Sunday, January 31, 2016

The Awkwardness Of Government

If there is one certainty to have emerged from the uncertainty caused by the December election, it is that Mariano Rajoy simply doesn't get it. He doesn't get the fact that the PP received a stuffing. He doesn't get the fact that by not putting himself up for being reinstated as prime minister and then refusing to stand aside and let someone else do so is selfish and stupid. He doesn't get the fact that things have changed, and changed dramatically. In the course of one day, 20 December, Mazza became a relic. He became history. A thing of the past. Spain had moved on without having a clue in which direction it was actually heading.

Which of course may be what he's banking on. The citizens, now alerted to the dreadful mistake they made, will hope for a new election, at which they will demonstrate their eternal gratitude to Mariano, say sorry for having misbehaved so badly in December, recognise their collective folly and reinstall Mariano and the PP with a landslide. The weeks since the election have shown that none of the other lots are capable or responsible. Only the PP, with Mariano at its head, can once again save the citizens from themselves. Oh, and don't worry about all the millions that have gone missing on account of alleged corruption cases. Keep them. In fact, have some more. We, the citizens, promise never to do anything like 20 December again.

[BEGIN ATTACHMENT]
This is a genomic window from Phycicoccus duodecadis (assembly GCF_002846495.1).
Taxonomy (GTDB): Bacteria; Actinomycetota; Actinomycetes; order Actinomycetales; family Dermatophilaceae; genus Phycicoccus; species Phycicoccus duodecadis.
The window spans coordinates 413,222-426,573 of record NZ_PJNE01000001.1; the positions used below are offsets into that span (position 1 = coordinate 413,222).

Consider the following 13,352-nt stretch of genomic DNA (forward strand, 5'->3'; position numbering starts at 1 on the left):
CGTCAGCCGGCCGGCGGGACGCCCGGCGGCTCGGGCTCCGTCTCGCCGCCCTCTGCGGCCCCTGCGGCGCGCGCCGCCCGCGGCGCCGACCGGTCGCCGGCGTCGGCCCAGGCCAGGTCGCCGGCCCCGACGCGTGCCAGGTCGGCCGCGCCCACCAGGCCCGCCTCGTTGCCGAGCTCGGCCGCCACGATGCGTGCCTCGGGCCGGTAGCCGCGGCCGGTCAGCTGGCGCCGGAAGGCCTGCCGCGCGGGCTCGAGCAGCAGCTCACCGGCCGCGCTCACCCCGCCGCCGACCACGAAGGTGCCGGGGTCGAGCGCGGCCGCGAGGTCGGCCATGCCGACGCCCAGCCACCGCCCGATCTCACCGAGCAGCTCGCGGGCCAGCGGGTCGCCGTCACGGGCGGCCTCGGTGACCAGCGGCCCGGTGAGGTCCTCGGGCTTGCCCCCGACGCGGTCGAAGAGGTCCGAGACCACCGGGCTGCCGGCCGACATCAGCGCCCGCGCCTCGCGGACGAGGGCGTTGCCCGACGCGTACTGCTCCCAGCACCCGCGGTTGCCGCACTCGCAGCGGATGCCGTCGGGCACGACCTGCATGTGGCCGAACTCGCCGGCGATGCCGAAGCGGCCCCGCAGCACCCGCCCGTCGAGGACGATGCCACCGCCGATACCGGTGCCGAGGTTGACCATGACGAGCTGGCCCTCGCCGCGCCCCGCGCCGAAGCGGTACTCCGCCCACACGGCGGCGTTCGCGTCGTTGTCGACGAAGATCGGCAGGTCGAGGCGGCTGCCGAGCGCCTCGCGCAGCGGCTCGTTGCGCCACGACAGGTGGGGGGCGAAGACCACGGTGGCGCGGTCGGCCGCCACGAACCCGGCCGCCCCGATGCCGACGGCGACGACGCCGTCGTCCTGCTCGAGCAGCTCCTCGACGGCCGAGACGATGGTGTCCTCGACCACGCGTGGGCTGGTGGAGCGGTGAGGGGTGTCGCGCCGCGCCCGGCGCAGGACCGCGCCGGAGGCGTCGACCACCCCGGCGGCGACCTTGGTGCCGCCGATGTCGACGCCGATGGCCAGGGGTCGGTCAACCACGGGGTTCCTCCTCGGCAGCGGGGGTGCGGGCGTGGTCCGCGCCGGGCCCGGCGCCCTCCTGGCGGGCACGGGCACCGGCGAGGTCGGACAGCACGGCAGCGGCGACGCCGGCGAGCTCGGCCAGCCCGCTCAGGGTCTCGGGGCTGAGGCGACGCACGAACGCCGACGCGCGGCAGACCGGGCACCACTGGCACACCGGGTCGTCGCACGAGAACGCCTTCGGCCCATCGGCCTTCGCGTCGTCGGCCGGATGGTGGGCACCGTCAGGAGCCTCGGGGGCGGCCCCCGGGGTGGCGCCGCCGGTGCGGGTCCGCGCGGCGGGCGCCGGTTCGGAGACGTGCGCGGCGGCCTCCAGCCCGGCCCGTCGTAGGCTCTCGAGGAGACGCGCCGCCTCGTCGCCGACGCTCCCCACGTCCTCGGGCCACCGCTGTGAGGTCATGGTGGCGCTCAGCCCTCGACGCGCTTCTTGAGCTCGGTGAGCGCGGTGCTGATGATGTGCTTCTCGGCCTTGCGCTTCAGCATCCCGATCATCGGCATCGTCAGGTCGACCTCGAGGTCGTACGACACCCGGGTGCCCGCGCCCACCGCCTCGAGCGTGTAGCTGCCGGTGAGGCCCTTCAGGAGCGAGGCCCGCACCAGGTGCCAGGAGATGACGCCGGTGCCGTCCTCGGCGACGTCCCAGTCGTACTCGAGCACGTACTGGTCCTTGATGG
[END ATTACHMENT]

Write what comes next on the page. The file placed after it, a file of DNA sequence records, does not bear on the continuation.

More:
It's possible in Mariano magic land, that he and the PP actually think like this. So divorced from reality, so desperate has Mariano become in wanting to hold on to power that he came up with the bizarre proposal made to the boy Pedro of PSOE whereby PSOE would support his investiture in return for the PP giving PSOE-led administrations in regions and municipalities its support and so meaning that they - the PSOE administrations - could get Podemos off their backs. In fact, even this wasn't quite as bizarre as it sounded. Something similar had occurred in Andalusia over the months it took Susana Diaz (PSOE) to ensure her re-investiture as president of that region. In the end, this deal with the PP was not needed, but it seemed then, as it does now, as though it was an arrangement best described through the use of the phrasal noun carve-up.